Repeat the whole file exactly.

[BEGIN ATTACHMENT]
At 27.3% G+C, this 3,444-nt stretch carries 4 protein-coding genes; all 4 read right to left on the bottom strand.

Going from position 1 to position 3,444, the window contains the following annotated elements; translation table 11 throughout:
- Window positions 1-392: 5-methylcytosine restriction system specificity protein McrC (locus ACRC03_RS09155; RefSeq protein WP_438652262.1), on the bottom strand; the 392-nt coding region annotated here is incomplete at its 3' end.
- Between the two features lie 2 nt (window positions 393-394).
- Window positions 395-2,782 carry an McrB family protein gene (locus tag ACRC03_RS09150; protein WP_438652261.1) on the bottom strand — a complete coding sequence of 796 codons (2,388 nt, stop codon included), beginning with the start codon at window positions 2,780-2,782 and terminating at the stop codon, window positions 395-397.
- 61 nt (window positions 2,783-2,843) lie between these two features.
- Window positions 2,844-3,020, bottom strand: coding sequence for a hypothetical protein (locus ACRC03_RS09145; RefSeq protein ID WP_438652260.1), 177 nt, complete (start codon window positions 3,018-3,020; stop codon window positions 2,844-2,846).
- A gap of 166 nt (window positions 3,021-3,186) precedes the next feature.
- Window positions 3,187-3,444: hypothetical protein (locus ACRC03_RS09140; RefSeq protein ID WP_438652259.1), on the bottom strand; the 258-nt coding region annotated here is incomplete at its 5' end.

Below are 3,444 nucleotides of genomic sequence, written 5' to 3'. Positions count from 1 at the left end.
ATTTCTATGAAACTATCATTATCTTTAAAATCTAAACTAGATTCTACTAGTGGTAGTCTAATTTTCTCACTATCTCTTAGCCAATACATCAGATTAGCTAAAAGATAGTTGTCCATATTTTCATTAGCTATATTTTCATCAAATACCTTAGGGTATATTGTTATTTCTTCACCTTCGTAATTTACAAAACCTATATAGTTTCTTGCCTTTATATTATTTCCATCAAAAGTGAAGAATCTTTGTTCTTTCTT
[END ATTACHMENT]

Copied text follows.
At 27.3% G+C, this 3,444-nt stretch carries 4 protein-coding genes; all 4 read right to left on the bottom strand.

Going from position 1 to position 3,444, the window contains the following annotated elements; translation table 11 throughout:
- Window positions 1-392: 5-methylcytosine restriction system specificity protein McrC (locus ACRC03_RS09155; RefSeq protein WP_438652262.1), on the bottom strand; the 392-nt coding region annotated here is incomplete at its 3' end.
- Between the two features lie 2 nt (window positions 393-394).
- Window positions 395-2,782 carry an McrB family protein gene (locus tag ACRC03_RS09150; protein WP_438652261.1) on the bottom strand — a complete coding sequence of 796 codons (2,388 nt, stop codon included), beginning with the start codon at window positions 2,780-2,782 and terminating at the stop codon, window positions 395-397.
- 61 nt (window positions 2,783-2,843) lie between these two features.
- Window positions 2,844-3,020, bottom strand: coding sequence for a hypothetical protein (locus ACRC03_RS09145; RefSeq protein ID WP_438652260.1), 177 nt, complete (start codon window positions 3,018-3,020; stop codon window positions 2,844-2,846).
- A gap of 166 nt (window positions 3,021-3,186) precedes the next feature.
- Window positions 3,187-3,444: hypothetical protein (locus ACRC03_RS09140; RefSeq protein ID WP_438652259.1), on the bottom strand; the 258-nt coding region annotated here is incomplete at its 5' end.

Below are 3,444 nucleotides of genomic sequence, written 5' to 3'. Positions count from 1 at the left end.
ATTTCTATGAAACTATCATTATCTTTAAAATCTAAACTAGATTCTACTAGTGGTAGTCTAATTTTCTCACTATCTCTTAGCCAATACATCAGATTAGCTAAAAGATAGTTGTCCATATTTTCATTAGCTATATTTTCATCAAATACCTTAGGGTATATTGTTATTTCTTCACCTTCGTAATTTACAAAACCTATATAGTTTCTTGCCTTTATATTATTTCCATCAAAAGTGAAGAATCTTTGTTCTTTCTT